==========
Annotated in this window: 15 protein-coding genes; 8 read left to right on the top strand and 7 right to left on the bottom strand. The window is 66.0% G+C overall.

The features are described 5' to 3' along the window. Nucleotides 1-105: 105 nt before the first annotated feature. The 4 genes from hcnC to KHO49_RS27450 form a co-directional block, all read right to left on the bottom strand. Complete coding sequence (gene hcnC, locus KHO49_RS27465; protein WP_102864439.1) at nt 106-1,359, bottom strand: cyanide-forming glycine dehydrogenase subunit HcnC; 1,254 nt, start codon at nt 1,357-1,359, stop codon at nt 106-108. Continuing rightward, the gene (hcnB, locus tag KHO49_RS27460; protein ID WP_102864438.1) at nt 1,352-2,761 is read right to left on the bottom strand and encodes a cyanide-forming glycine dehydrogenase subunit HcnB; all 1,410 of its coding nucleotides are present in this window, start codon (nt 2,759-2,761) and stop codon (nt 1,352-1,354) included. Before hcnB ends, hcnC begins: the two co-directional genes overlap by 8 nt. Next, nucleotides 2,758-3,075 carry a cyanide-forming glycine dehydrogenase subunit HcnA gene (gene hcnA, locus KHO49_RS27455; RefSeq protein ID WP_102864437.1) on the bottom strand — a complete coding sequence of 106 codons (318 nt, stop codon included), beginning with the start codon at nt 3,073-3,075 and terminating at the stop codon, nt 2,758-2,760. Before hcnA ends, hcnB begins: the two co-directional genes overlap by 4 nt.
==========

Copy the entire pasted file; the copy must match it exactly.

Annotated in this window: 15 protein-coding genes; 8 read left to right on the top strand and 7 right to left on the bottom strand. The window is 66.0% G+C overall.

The features are described 5' to 3' along the window. Nucleotides 1-105: 105 nt before the first annotated feature. The 4 genes from hcnC to KHO49_RS27450 form a co-directional block, all read right to left on the bottom strand. Complete coding sequence (gene hcnC, locus KHO49_RS27465; protein WP_102864439.1) at nt 106-1,359, bottom strand: cyanide-forming glycine dehydrogenase subunit HcnC; 1,254 nt, start codon at nt 1,357-1,359, stop codon at nt 106-108. Continuing rightward, the gene (hcnB, locus tag KHO49_RS27460; protein ID WP_102864438.1) at nt 1,352-2,761 is read right to left on the bottom strand and encodes a cyanide-forming glycine dehydrogenase subunit HcnB; all 1,410 of its coding nucleotides are present in this window, start codon (nt 2,759-2,761) and stop codon (nt 1,352-1,354) included. Before hcnB ends, hcnC begins: the two co-directional genes overlap by 8 nt. Next, nucleotides 2,758-3,075 carry a cyanide-forming glycine dehydrogenase subunit HcnA gene (gene hcnA, locus KHO49_RS27455; RefSeq protein ID WP_102864437.1) on the bottom strand — a complete coding sequence of 106 codons (318 nt, stop codon included), beginning with the start codon at nt 3,073-3,075 and terminating at the stop codon, nt 2,758-2,760. Before hcnA ends, hcnB begins: the two co-directional genes overlap by 4 nt.